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Light Barrier

Open air art installation by Kimchi and Chips produces geometric forms in air with an array of computer controlled mirrors and lights - video embedded below:

Kimchi and Chips create phantoms of light in the air, crossing millions of calibrated beams with their work Light Barrier, 2014. The light installation creates floating graphic objects which animate through space as they do through time.

A fascination with natural light drove the technique of the impressionist painters, they explored new qualities of colour and the trail of time. Kimchi and Chips’ study of digital light discusses a new visual mechanic, their installation adding to the visual language of space and light. As the artist’s inquiry deepens, brush strokes become descriptive like code, detailing reality and allying light with canvas.

You can find out more background about the project at Creative Applications here


Selected works by illustrator Socar Myles - born in London, England, currently living in Umeå, Sweden.

Posted to Cross-Connect by Margaret


Graffiti on the Walls of Abandoned Buildings by Odeith

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George Christakis born 1988 is a photographer from Crete, Greece.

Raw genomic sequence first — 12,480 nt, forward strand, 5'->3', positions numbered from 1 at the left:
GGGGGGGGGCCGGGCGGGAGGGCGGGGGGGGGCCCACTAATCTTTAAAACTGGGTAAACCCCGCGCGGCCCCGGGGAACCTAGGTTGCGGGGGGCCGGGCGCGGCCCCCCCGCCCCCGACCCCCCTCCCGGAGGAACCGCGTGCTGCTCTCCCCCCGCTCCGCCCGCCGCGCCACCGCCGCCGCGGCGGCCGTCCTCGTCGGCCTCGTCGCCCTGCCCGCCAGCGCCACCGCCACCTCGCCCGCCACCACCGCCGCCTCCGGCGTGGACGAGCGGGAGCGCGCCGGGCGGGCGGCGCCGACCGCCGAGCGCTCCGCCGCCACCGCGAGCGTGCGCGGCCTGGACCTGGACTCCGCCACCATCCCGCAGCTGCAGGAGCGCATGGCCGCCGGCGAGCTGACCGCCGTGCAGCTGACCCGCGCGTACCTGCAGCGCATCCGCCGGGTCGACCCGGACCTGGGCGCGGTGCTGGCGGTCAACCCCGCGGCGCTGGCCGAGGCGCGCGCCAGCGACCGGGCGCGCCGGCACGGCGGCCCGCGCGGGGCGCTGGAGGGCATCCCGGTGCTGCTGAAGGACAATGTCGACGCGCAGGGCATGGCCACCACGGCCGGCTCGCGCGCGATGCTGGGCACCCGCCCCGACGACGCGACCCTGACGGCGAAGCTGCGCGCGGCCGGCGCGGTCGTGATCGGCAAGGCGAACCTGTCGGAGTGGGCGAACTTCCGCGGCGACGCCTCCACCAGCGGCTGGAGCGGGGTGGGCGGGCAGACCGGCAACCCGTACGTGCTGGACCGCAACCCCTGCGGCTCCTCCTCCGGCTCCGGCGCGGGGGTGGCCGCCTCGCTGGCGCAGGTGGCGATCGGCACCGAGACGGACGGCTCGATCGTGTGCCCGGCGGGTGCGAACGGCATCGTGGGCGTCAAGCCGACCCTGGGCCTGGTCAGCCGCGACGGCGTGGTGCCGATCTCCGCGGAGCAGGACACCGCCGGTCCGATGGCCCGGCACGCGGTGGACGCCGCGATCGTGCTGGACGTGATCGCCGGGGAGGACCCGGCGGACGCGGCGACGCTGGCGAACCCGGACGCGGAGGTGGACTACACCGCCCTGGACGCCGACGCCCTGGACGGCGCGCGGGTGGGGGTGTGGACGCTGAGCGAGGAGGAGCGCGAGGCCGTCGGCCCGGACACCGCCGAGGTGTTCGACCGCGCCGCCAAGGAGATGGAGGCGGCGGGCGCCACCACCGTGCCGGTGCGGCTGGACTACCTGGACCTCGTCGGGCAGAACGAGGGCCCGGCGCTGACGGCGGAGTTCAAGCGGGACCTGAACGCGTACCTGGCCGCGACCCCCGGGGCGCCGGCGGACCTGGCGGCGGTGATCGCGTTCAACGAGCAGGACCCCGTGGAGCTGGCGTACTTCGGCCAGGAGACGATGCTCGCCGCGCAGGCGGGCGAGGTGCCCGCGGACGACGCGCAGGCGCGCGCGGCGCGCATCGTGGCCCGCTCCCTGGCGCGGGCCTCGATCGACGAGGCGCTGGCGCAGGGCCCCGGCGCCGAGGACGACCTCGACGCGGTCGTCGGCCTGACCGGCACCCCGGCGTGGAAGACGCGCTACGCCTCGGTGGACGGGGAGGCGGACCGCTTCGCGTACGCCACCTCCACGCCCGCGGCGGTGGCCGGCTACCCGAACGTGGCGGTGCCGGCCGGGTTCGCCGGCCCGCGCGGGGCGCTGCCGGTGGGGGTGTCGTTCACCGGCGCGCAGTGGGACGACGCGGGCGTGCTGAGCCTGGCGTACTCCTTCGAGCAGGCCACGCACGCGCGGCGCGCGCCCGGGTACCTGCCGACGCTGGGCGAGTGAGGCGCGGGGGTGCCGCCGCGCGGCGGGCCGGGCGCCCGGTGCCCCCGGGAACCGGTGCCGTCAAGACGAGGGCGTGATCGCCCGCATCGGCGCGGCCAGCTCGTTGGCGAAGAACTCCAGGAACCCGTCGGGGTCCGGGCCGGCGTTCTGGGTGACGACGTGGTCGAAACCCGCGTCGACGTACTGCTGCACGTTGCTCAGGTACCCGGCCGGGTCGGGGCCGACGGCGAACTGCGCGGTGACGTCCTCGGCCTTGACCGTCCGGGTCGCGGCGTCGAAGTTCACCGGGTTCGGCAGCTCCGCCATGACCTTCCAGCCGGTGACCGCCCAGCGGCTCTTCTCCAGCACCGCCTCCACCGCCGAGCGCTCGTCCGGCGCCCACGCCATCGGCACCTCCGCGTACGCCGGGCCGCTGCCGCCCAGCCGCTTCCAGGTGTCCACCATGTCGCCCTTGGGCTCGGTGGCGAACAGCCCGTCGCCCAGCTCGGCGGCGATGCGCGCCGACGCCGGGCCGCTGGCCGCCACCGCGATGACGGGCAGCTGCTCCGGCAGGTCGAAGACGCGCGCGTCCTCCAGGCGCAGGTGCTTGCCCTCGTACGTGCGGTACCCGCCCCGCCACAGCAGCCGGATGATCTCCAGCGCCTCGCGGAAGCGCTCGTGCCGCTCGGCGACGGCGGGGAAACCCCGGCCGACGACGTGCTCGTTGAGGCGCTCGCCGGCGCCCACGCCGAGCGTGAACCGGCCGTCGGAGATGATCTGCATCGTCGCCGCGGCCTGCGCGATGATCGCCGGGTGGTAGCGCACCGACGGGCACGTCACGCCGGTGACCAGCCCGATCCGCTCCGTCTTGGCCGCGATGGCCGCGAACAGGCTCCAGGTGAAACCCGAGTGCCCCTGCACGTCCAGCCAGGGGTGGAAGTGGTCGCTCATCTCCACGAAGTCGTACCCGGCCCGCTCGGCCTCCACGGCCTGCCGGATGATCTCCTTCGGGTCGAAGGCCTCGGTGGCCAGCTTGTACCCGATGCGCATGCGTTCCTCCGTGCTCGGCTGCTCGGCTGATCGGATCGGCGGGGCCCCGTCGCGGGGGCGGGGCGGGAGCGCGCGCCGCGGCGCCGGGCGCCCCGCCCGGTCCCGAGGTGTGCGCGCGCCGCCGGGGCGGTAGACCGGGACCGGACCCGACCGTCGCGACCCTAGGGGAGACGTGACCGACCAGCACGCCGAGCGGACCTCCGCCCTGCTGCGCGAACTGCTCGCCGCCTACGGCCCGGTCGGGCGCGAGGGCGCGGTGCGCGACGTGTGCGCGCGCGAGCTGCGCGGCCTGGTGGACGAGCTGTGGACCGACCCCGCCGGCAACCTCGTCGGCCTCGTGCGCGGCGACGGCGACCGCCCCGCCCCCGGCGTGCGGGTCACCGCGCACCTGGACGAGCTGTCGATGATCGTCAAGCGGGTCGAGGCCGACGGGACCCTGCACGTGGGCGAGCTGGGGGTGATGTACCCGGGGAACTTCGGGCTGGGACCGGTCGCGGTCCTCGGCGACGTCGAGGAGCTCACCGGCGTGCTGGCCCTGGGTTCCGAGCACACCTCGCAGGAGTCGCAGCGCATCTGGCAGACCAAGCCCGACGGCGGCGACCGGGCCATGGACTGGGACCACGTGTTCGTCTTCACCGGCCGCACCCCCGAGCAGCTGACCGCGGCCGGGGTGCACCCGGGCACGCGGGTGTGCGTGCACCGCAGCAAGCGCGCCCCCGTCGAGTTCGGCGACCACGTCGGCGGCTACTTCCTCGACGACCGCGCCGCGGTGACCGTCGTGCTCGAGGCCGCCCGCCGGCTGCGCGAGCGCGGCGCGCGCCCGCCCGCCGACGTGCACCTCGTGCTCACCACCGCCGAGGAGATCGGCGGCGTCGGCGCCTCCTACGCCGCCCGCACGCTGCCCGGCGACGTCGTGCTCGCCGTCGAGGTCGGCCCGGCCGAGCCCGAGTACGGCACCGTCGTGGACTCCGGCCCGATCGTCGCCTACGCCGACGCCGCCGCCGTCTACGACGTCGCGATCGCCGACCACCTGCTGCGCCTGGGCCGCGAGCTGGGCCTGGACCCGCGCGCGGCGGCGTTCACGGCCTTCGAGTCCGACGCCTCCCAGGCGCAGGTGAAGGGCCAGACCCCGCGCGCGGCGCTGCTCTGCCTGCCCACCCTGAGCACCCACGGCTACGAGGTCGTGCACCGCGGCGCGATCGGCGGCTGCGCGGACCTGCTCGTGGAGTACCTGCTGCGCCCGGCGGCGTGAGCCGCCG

I create images - scenes using digital techniques. Some of them are a bit surreal, some conceptual, some just landscapes with a bit of craziness. Music has a big impact on my images. My work involves photographs and paint. 

Personally I don’t place myself as a true surrealist, or photographer, as I use elements of several sides. I’m just saying that I’m making images.



Ysabel LeMay is a visual artist born in Quebec, Canada.Currently lives in Naples, Florida where she finds the tranquility to focus on her art. 

 In 1987 she began a thriving career as a graphic artist. Later, she made a transition into the fine arts studying painting at the Emily Carr University of Art. In 2010 she turned her full attention to photography. Ysabel combines her technical expertise with her deep-rooted skills of painter; she explores the power and divinity of nature through a unique process she calls “Photo-Fusion.” These works look like a hyper-realistic painting. Ysabel explains:

“Each branch, each flower, each leaf is photographed and positioned one by one. Every insect, every plant, every bird that I capture with my lens has an individuality that I want to enhance and share with the viewer. I believe it is often in the simple details wherein lies divinity.”

See more of her stunning work at ysabellemay.com